Saturday, April 23, 2011

Bulatlat » Independent Think Tanks Refute Malacañang’s Arguments Against P6,000 and P125 Salary, Wage hikes

“Since July 2010, skyrocketing commodity prices coupled with stagnant wages have eroded workers’ wages in lightning speed, which is unmatched by the previous administration,” said EILER executive director Anna Leah Escresa.


As Malacañang thumbs down the demand of government employees in the country for a substantial wage increase, research groups have taken turns debunking government claims that salary and wage hikes are impossible to implement given the current economic conditions.

Current Wage Provides Only 41 Percent of What Families Need

The IBON Foundation said the value of the daily minimum wage in Metro Manila has dropped and is only able to provide for about 41 percent of the amount needed for a family to live decently. This is less than the figure 10 years ago, in 2001, wherein the minimum wage was about 52 percent of the cost to live decently.

According to the IBON Foundation, the daily minimum wage of P404 (US$9.39) is just 2/5 of the estimated average family living wage (FLW) of P988 (US$23) in the National Capital Region (NCR) as of March 2011. The family living wage is defined as the minimum amount needed for a family of six members to meet their daily food and non-food needs plus a 10 percent allocation for savings. The latest living wage estimates are based on the 2008 family living wage computation of the National Wages and Productivity Commission of the Department of Labor and Employment (DOLE).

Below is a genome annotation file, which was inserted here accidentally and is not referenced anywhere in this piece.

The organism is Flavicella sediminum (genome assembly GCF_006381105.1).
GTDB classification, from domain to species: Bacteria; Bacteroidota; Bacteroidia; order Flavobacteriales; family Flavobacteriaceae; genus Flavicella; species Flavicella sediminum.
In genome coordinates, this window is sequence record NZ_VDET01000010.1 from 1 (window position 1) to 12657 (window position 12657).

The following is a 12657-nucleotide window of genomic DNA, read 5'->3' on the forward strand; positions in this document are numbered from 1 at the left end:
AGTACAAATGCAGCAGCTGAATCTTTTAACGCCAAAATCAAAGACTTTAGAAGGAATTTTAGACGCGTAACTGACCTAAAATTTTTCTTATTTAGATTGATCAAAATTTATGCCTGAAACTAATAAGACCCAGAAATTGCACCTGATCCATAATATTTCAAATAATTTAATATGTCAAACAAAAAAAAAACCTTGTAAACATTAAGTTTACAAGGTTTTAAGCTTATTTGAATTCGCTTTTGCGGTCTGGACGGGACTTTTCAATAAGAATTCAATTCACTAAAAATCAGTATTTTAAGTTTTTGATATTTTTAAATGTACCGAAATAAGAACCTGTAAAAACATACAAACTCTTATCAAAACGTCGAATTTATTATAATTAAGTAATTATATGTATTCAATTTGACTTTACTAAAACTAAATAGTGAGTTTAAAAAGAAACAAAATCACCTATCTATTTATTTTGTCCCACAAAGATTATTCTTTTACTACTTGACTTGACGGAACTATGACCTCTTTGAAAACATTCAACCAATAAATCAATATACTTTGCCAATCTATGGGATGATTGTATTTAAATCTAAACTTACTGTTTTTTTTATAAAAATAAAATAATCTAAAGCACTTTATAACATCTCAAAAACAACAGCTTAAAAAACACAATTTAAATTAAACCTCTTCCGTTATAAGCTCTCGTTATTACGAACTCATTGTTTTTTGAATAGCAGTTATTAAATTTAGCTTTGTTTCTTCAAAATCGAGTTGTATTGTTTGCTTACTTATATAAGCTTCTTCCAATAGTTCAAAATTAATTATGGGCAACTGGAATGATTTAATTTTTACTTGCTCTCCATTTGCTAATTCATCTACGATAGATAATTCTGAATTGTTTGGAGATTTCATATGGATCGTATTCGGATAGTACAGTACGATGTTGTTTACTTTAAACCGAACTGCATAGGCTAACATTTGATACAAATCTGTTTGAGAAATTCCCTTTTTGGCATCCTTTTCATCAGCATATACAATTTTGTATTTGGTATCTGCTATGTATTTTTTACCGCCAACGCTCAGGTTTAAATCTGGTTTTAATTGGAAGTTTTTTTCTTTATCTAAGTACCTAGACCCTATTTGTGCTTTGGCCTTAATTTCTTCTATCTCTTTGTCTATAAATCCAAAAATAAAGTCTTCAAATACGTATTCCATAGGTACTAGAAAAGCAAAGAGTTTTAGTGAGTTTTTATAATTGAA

According to IBON data, the daily minimum wage of P265 (US$6) in 2001 was half of the amount a family needed to live decently, which was then pegged at P509 (US$12).

As the DOLE and the wage boards deliberate on whether to give a wage hike next month, the research group urged government to raise wages to a decent level and approximate the wage increase to the estimated family living wage.

Nonstop Price Hikes

Adding to the urgency of a wage increase, a labor research group said, is the fact that the combined wage increases in the past decade had been totally eroded within only eight months by nonstop price hikes under the Aquino administration.

The Ecumenical Institute for Labor Education and Research (EILER) said that from the start of Aquino’s term in July 2010 up to February this year, the real value of the P404 (US$9.39) minimum wage in the National Capital dropped by around P7 (US$0.16) This decline cancels out the net increase in the real value of minimum wage under the Arroyo administration from 2001 to 2010, which amounted to only P5 (US$0.11).

EILER’s computation is inflation-adjusted using 2000 as base year.
“President Aquino has just dethroned former president Arroyo, beating her record as the worst ‘eater’ of workers’ wages. Since July 2010, skyrocketing commodity prices coupled with stagnant wages have eroded workers’ wages in lightning speed, which is unmatched by the previous administration,” said EILER executive director Anna Leah Escresa.

She said that the wage erosion comes as no surprise as local pump prices have increased more than ten times since the start of year while the prices of almost all food commodities have also risen.

” There are also looming power and water rate hikes. Such record erosion of wages points to the government’s callousness in calling on Filipinos to wait for the inflation to reach five percent before the government can approve any wage increase,” Escresa said.

Government Should Take Care of its Employees